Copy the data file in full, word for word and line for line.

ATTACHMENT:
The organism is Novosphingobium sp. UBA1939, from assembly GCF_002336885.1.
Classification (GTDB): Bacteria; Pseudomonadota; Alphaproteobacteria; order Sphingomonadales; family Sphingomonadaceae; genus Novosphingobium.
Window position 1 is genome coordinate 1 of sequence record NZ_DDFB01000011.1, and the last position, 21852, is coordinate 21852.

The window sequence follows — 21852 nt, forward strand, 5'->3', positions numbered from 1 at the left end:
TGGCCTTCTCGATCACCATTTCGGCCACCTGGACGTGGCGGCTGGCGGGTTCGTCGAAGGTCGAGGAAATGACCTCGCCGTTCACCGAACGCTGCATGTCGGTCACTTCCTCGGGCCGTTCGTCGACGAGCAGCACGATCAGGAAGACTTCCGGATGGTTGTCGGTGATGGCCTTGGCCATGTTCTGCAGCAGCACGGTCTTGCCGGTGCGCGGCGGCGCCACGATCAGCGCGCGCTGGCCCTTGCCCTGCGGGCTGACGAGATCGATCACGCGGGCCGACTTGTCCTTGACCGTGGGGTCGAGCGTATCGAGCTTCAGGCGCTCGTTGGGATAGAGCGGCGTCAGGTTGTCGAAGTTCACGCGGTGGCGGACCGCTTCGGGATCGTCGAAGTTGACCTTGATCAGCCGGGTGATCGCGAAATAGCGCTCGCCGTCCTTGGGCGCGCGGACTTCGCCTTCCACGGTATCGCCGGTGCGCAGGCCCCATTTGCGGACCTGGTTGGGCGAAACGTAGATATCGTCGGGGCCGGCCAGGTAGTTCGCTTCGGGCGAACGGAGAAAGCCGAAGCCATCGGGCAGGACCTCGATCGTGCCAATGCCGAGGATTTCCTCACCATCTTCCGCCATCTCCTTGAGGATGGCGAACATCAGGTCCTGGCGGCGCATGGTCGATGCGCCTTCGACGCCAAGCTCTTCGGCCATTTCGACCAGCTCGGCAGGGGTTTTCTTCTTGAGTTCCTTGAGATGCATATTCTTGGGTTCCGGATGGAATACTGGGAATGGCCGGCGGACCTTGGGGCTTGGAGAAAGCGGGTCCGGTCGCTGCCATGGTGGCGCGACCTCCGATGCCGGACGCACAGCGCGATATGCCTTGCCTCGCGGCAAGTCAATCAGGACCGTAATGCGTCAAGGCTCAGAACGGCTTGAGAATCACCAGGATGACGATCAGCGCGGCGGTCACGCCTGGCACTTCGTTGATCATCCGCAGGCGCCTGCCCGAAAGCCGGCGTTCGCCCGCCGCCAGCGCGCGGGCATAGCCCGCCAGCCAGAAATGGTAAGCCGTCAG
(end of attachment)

The organism is Novosphingobium sp. UBA1939, from assembly GCF_002336885.1.
Classification (GTDB): Bacteria; Pseudomonadota; Alphaproteobacteria; order Sphingomonadales; family Sphingomonadaceae; genus Novosphingobium.
Window position 1 is genome coordinate 1 of sequence record NZ_DDFB01000011.1, and the last position, 21852, is coordinate 21852.

The window sequence follows — 21852 nt, forward strand, 5'->3', positions numbered from 1 at the left end:
TGGCCTTCTCGATCACCATTTCGGCCACCTGGACGTGGCGGCTGGCGGGTTCGTCGAAGGTCGAGGAAATGACCTCGCCGTTCACCGAACGCTGCATGTCGGTCACTTCCTCGGGCCGTTCGTCGACGAGCAGCACGATCAGGAAGACTTCCGGATGGTTGTCGGTGATGGCCTTGGCCATGTTCTGCAGCAGCACGGTCTTGCCGGTGCGCGGCGGCGCCACGATCAGCGCGCGCTGGCCCTTGCCCTGCGGGCTGACGAGATCGATCACGCGGGCCGACTTGTCCTTGACCGTGGGGTCGAGCGTATCGAGCTTCAGGCGCTCGTTGGGATAGAGCGGCGTCAGGTTGTCGAAGTTCACGCGGTGGCGGACCGCTTCGGGATCGTCGAAGTTGACCTTGATCAGCCGGGTGATCGCGAAATAGCGCTCGCCGTCCTTGGGCGCGCGGACTTCGCCTTCCACGGTATCGCCGGTGCGCAGGCCCCATTTGCGGACCTGGTTGGGCGAAACGTAGATATCGTCGGGGCCGGCCAGGTAGTTCGCTTCGGGCGAACGGAGAAAGCCGAAGCCATCGGGCAGGACCTCGATCGTGCCAATGCCGAGGATTTCCTCACCATCTTCCGCCATCTCCTTGAGGATGGCGAACATCAGGTCCTGGCGGCGCATGGTCGATGCGCCTTCGACGCCAAGCTCTTCGGCCATTTCGACCAGCTCGGCAGGGGTTTTCTTCTTGAGTTCCTTGAGATGCATATTCTTGGGTTCCGGATGGAATACTGGGAATGGCCGGCGGACCTTGGGGCTTGGAGAAAGCGGGTCCGGTCGCTGCCATGGTGGCGCGACCTCCGATGCCGGACGCACAGCGCGATATGCCTTGCCTCGCGGCAAGTCAATCAGGACCGTAATGCGTCAAGGCTCAGAACGGCTTGAGAATCACCAGGATGACGATCAGCGCGGCGGTCACGCCTGGCACTTCGTTGATCATCCGCAGGCGCCTGCCCGAAAGCCGGCGTTCGCCCGCCGCCAGCGCGCGGGCATAGCCCGCCAGCCAGAAATGGTAAGCCGTCAG